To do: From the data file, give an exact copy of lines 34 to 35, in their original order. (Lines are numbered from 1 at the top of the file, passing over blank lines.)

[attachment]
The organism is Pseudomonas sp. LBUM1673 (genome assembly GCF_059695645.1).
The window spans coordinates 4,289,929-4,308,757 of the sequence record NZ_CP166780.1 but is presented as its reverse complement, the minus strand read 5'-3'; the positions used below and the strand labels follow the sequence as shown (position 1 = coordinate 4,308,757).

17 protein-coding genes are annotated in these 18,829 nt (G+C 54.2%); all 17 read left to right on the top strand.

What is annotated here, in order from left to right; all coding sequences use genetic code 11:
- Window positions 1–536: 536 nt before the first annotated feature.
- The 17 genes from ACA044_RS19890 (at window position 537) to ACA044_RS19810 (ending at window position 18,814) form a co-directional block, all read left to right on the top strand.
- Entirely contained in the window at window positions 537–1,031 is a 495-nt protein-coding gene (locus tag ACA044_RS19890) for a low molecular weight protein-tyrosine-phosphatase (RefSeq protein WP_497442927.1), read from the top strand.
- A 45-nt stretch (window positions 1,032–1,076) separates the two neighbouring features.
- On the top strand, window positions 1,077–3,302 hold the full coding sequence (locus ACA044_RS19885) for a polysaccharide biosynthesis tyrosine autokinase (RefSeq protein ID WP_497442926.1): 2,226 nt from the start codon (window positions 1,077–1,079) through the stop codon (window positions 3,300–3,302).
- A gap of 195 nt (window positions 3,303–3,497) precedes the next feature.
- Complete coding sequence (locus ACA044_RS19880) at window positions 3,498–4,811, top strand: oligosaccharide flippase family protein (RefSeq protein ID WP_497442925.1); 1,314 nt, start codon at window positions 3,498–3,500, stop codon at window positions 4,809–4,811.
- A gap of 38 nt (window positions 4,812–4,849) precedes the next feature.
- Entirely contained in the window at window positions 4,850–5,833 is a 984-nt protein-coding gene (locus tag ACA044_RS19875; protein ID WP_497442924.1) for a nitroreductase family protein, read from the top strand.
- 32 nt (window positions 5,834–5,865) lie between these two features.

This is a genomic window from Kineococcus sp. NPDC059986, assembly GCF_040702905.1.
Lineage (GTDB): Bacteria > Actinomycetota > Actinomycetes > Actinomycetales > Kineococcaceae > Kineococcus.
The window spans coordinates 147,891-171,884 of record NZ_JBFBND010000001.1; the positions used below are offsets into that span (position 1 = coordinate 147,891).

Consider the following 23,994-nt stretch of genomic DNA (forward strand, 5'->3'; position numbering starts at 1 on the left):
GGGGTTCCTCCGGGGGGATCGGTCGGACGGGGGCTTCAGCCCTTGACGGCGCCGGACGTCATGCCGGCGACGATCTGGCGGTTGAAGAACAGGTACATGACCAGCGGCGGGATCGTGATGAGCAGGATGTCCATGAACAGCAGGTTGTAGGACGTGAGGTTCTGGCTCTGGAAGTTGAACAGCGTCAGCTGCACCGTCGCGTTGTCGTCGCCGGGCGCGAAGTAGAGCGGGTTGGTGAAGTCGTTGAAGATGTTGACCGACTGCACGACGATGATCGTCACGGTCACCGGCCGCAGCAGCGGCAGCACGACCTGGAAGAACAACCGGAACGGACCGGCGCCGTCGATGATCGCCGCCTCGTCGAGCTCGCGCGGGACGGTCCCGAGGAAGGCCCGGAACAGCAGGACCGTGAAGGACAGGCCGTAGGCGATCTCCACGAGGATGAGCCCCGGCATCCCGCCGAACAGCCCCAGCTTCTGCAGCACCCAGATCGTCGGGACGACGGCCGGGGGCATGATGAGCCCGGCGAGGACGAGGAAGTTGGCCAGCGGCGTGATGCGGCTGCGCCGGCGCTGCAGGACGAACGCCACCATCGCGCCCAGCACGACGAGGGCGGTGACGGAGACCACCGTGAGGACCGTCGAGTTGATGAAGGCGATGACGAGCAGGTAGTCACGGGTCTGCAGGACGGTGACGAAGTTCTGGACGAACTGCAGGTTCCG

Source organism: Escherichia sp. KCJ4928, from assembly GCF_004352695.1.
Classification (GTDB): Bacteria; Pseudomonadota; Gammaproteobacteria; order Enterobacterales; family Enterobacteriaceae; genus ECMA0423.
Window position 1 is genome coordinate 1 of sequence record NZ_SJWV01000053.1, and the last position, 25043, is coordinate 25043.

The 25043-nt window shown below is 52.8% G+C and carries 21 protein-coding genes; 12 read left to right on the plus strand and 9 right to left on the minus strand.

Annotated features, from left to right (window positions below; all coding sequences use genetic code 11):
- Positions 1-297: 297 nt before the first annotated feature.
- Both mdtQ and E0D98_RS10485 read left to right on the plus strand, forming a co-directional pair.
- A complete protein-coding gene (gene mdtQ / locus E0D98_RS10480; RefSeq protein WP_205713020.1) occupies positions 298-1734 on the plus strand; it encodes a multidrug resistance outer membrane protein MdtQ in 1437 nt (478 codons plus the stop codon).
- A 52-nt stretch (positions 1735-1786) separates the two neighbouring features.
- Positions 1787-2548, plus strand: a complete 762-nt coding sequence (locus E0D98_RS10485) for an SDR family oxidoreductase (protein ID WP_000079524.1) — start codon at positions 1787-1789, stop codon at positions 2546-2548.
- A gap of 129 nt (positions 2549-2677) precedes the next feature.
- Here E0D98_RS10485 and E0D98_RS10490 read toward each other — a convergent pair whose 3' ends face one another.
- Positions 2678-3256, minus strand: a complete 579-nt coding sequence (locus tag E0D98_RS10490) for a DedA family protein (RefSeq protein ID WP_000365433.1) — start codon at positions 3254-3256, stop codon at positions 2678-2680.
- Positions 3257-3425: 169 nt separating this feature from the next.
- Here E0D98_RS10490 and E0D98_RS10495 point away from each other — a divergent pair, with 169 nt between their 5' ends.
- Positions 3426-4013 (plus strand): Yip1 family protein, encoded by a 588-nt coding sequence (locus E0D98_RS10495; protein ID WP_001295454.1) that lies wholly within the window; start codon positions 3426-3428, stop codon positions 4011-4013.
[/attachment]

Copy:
- Here E0D98_RS10490 and E0D98_RS10495 point away from each other — a divergent pair, with 169 nt between their 5' ends.
- Positions 3426-4013 (plus strand): Yip1 family protein, encoded by a 588-nt coding sequence (locus E0D98_RS10495; protein ID WP_001295454.1) that lies wholly within the window; start codon positions 3426-3428, stop codon positions 4011-4013.